Getty Images

2018 F1 calendar approved; Brazil GP security issue raised

Leave a comment

PARIS (AP) Formula One races in Bahrain and China will swap places early in the season as initially planned following approval of the 2018 F1 calendar on Wednesday.

Motor sport’s governing body FIA confirmed the proposed switch, with Bahrain taking place at the Sakhir circuit on April 8 and the Chinese GP in Shanghai a week later.

As usual, the F1 season begins with the Australian GP in Melbourne on March 25.

All the other races in the 21-race calendar were confirmed from the original plan set out in June, with the exception of the United States GP in Austin on Oct. 21 being subject to confirmation. Brazil (Nov. 11 at Interlagos) and Abu Dhabi (Nov. 25 at Yas Marina) are the last two races.

Questions were raised about the Brazilian GP being held next year in Sao Paulo after serious security scares last month.

Members of Lewis Hamilton’s Mercedes team were robbed at gun point in their minivan while leaving the track. Valuables were stolen but there were no injuries reported.

Street crime is endemic in Brazil, which has been battered in the last several years by its worst recession in memory. Thieves at the F1 race often target cars stuck in traffic jams at the exit of the circuit located about 30 kilometers (20 miles) south of Sao Paulo city center.

At this year’s race, FIA spokesman Matteo Bonciani said the car in which he was leaving the track was assaulted by gun-wielding assailants who attempted to smash in the bullet-proof windows with the vehicle stuck in traffic.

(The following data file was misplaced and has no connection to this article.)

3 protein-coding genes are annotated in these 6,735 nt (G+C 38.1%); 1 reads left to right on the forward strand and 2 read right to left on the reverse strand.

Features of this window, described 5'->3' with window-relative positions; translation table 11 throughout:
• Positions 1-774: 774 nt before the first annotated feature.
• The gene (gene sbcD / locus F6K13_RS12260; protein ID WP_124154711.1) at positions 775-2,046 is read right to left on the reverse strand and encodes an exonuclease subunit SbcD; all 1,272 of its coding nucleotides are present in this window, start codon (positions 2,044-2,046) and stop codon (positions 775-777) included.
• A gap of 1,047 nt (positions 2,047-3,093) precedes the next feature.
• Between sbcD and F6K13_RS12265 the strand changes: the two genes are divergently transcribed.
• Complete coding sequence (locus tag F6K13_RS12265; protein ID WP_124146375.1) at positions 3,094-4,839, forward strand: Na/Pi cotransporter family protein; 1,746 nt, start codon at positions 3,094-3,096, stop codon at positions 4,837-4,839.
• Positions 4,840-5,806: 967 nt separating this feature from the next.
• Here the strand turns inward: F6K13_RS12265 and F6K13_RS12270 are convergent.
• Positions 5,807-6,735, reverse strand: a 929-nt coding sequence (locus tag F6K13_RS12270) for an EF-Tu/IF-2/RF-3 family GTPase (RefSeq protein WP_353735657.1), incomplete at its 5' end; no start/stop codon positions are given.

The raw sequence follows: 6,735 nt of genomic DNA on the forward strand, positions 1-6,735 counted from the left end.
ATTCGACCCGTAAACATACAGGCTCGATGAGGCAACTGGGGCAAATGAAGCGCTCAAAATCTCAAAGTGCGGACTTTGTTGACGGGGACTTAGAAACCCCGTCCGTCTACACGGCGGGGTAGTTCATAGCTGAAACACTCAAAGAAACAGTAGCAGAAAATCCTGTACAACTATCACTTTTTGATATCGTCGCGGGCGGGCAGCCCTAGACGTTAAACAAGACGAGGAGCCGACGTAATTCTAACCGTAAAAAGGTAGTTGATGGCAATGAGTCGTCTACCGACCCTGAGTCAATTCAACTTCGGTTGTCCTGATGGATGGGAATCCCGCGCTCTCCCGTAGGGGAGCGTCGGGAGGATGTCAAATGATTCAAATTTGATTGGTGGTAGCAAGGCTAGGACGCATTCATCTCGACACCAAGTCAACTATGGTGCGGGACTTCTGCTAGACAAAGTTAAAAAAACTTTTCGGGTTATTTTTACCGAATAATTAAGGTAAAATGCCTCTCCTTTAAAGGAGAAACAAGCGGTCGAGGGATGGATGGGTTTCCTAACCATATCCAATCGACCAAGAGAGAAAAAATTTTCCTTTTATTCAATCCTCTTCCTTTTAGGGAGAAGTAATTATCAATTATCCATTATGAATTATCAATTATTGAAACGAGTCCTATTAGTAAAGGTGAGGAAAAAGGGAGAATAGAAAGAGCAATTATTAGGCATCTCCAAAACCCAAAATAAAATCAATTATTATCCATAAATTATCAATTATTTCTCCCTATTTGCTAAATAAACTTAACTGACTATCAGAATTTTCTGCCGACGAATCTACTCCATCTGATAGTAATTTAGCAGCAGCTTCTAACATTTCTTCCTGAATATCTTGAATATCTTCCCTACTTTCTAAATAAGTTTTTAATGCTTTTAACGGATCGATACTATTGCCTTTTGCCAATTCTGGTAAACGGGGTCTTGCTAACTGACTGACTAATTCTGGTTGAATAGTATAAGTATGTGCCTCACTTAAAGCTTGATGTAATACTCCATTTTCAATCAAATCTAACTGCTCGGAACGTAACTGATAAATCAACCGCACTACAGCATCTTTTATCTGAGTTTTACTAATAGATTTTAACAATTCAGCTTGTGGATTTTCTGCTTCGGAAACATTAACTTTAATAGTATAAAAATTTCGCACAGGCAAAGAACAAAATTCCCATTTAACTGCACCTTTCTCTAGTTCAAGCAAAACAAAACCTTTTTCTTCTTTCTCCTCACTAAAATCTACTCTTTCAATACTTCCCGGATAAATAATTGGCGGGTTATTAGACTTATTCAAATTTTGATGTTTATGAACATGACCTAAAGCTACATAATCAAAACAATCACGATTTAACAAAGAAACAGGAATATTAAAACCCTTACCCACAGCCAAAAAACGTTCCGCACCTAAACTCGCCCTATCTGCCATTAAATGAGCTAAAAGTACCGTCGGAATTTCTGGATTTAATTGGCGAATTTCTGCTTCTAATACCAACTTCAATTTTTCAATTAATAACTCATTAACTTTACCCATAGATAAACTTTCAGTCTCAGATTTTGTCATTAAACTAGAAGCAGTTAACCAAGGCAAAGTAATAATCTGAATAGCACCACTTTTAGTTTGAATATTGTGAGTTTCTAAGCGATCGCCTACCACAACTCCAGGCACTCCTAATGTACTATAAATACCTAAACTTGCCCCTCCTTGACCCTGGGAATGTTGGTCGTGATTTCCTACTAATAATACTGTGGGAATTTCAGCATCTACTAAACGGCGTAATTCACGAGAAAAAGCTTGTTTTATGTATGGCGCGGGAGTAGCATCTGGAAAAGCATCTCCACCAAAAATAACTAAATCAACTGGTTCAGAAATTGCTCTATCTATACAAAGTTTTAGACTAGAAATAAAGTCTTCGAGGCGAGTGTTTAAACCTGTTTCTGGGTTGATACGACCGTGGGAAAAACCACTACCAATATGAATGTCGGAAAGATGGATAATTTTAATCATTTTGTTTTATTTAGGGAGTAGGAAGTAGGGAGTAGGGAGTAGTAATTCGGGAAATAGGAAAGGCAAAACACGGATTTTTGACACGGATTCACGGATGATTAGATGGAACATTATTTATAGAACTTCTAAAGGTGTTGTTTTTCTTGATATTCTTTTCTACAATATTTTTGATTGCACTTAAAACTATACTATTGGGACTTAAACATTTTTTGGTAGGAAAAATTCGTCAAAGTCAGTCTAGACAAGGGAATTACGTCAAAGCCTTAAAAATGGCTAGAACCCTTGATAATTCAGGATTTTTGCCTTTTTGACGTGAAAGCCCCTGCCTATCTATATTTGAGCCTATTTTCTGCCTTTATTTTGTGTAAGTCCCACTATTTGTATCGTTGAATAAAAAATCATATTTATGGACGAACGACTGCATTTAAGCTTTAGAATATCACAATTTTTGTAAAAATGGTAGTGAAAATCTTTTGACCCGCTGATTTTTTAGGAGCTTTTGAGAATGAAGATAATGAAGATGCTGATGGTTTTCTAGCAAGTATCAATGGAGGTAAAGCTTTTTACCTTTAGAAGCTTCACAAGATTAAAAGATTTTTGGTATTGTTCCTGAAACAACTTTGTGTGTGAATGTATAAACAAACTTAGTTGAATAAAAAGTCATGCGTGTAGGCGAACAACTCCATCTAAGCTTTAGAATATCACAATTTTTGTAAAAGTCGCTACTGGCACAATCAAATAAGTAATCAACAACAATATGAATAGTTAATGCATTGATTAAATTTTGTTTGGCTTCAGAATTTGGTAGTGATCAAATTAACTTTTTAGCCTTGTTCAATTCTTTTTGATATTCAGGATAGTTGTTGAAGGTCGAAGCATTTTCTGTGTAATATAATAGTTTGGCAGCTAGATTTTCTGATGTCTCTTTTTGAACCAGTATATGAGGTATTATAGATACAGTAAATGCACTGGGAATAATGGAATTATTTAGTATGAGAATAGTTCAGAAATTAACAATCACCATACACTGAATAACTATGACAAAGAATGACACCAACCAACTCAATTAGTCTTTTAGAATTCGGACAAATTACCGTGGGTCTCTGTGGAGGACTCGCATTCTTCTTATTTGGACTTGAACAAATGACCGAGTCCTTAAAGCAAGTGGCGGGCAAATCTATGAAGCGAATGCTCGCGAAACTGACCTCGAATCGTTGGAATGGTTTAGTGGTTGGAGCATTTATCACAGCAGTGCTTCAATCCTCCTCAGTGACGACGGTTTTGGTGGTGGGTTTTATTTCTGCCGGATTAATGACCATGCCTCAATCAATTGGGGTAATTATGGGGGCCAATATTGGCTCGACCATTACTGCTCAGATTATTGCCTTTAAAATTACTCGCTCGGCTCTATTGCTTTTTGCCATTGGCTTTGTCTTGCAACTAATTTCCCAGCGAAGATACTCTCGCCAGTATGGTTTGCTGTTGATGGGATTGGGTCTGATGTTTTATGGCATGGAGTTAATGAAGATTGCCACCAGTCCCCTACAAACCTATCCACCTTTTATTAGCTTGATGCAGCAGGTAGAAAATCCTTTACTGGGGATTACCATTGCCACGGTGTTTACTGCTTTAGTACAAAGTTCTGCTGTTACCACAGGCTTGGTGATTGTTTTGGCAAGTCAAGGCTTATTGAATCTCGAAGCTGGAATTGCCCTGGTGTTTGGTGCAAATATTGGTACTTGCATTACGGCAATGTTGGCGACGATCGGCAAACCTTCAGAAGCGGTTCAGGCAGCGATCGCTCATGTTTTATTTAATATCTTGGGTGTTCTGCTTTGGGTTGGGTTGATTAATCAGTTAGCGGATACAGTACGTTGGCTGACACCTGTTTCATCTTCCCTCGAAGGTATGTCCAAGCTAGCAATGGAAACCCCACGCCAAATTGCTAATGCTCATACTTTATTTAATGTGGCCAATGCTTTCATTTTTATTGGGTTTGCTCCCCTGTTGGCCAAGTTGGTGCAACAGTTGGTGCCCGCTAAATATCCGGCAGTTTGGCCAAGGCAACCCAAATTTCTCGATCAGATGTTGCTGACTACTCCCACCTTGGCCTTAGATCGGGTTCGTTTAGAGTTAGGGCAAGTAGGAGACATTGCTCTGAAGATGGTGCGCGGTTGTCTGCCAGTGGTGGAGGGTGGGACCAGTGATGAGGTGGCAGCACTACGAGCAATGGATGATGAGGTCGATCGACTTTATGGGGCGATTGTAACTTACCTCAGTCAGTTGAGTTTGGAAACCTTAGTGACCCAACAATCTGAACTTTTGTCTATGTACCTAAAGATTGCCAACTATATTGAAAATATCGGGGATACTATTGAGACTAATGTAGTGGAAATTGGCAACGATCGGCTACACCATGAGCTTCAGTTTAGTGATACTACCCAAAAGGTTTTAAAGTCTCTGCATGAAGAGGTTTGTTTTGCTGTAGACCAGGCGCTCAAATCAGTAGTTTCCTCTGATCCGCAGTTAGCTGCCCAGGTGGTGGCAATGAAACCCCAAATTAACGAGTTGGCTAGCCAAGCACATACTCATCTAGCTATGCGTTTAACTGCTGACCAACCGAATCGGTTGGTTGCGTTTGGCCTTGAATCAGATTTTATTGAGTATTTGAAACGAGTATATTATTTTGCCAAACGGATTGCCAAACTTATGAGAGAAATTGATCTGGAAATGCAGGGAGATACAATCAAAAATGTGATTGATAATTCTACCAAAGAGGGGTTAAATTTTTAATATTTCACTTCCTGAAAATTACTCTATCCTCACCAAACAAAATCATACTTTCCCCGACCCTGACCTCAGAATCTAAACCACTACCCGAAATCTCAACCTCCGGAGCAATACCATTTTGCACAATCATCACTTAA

In response to these latest incidents, new security measures were proposed Wednesday.

The FIA directly urged that the race promoter uses an “independent security expert to evaluate and advise on security plans,” while implementing a police reporting hub at the circuit and improving “overall communication between the promoter security, police and F1 stakeholders.”

The French GP, meanwhile, returns after a 10-year absence and will be hosted at the iconic Paul Ricard circuit, also known as Le Castellet, in southern France on June 24.

Paul Ricard last hosted the French GP in 1990. The race was then organized at Magny-Cours from 1991-2008 but was dropped from the calendar in 2008 because of financial issues.

The German GP, which has struggled with attendances and track fees, was scrapped this year but will return at Hockenheim on July 22.

The Azerbaijan GP has been moved forward to April 29, making it the fourth race of the season. The Russian GP in Sochi, held this year at the end of April, shifts to Sept. 30. That late September slot was normally reserved for the Malaysian GP, which has been dropped.

There were doubts over the Singapore GP, subject to commercial rights holder confirmation, but it will go ahead on Sept. 16.

2018 schedule:

March 25: Melbourne, Australia

April 8: Sakhir, Bahrain

April 15: Shanghai, China

April 29: Baku, Azerbaijan

May 13: Barcelona, Spain

May 27: Monaco

June 10: Montreal, Canada

June 24: Le Castellet, France

July 1: Spielberg, Austria

July 8: Silverstone, England

July 22: Hockenheim, Germany

July 29: Budapest, Hungary

Aug. 26: Spa-Francorchamps, Belgium

Sept. 2: Monza, Italy

Sept. 16: Singapore

Sept. 30: Sochi, Russia

Oct. 7: Suzuka, Japan

Oct. 21: Austin, United States (asterisk) (subject to confirmation)

Oct. 28: Mexico City, Mexico

Nov. 11: Sao Paulo, Brazil

Nov. 25: Abu Dhabi, United Arab Emirates

Title contenders stumble on the streets of Toronto

Photo: IndyCar
Leave a comment

The championship picture of the Verizon IndyCar Series saw a massive shakeup after Sunday’s Honda Indy Toronto. While points leader Scott Dixon ended up in victory lane, his third win on the streets of Toronto and his third win of the 2018 season, all of his championship rivals stumbled.

Josef Newgarden, the pole sitter and second-place man in championship – he trailed Dixon by 33 points entering Sunday – led from the pole and looked to be a contender for the win, but a Lap 34 restart saw his day come apart.

Newgarden ran wide exiting the final corner coming to the green flag and smacked the outside wall. He plummeted through the field and pitted under caution – for a Turn 1 pileup involving Graham Rahal, Max Chilton, Ryan Hunter-Reay, Will Power, and Sebastien Bourdais – to allow the No. 1 Hitachi Chevrolet Team Penske group to examine the car for damage.